Joy and Des Bell’s garden in Norfolk Downs is another model of what you can do in a small town property. This is a great example where people can see a garden that is just being established.
I was intrigued to see this garden because I had recently got to know to Des at the Cambridge Bowling Club, not realising that his was one of the gardens in the festival. Ailsa, my wife, and Liz, my sister, accompanied me on this visit on Queen’s Birthday. Joy and Des had just moved to the new property in October. They wanted a smaller place and a garden was definitely a priority. This garden was so new when we visited that the spray-on lawn seeding had just been done and this meant we were restricted to the paths and shuffling along some garden edging!
Nandina domestica ‘Lemon-Lime’ line the front path. Their new foliage has striking lemon tones fading to lime green as they age. A feature at the front is the standard Liquidambar ‘Gumball’ which has a naturally compact growth habit.
As we walked down the path on the side of the house and around to the rear garden, I was struck by two clear themes – topiary and garden art. I think Joy and Des like shaping plants. They will shape the teardrop green lorapetulum and the red ones will be balled. Pittosporum have been mop-topped and a Star Jasmine is growing up an obelisk.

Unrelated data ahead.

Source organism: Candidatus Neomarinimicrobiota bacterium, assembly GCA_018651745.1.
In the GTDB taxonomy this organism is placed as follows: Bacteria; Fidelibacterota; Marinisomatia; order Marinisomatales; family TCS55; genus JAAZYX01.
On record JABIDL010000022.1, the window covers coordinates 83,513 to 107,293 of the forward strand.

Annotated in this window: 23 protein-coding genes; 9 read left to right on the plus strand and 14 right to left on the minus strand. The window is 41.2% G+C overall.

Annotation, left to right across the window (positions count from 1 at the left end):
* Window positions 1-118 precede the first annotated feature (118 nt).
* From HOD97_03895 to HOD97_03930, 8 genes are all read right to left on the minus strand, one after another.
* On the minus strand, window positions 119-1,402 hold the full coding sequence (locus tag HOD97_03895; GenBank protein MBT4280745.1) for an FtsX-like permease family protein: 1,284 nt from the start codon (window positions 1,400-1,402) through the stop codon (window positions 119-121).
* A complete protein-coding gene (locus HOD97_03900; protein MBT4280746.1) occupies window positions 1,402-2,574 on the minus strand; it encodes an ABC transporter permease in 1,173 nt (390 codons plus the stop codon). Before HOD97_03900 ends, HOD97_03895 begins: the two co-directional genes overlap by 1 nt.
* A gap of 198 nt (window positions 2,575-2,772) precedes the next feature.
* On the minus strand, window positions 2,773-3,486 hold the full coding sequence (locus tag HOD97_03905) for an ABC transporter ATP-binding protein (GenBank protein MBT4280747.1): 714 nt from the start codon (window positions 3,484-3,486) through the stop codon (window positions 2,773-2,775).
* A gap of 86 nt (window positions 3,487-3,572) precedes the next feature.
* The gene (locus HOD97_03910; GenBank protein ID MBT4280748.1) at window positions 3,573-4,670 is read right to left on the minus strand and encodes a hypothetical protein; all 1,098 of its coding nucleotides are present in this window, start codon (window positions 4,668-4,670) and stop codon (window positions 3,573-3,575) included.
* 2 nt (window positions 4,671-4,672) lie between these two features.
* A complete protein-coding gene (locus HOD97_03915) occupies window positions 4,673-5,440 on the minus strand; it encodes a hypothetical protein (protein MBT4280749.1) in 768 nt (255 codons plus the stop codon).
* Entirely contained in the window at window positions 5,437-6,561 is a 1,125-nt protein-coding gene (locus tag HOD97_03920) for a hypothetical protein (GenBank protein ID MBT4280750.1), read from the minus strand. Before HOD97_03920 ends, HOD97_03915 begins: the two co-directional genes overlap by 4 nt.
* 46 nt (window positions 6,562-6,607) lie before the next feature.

Joy has moved some of her favourite plants from her previous garden, including a group of Camelia ‘Quintessence’ covered in buds. This is ideal as groundcover with its compact low-growing nature. Another ground cover was the Altemanthera brasiliensis with its stunning burgundy foliage. She has lots of Alstroemeria, carpet roses and Helleborus.
Features include the highly ornamental weeping Acer Ornatum Variegatum by the patio, standard Viburnums and lots of garden art. On the side fence there is an impressive mosaic that was created by their daughter. The mosaic is in red, white and black and these colours seem to be the primary theme of the garden. At the back of the property there is a walkway and Joy and Des seem to enjoy chatting to people who pass by. They were given a couple of statues by Connie, one of the people they had met in this way. Apparently, she was not allowed the statues in her retirement village.
I was truly amazed what this couple had achieved in such a short time. I expect it will have developed further by the time you see it in November.
By Don Wilson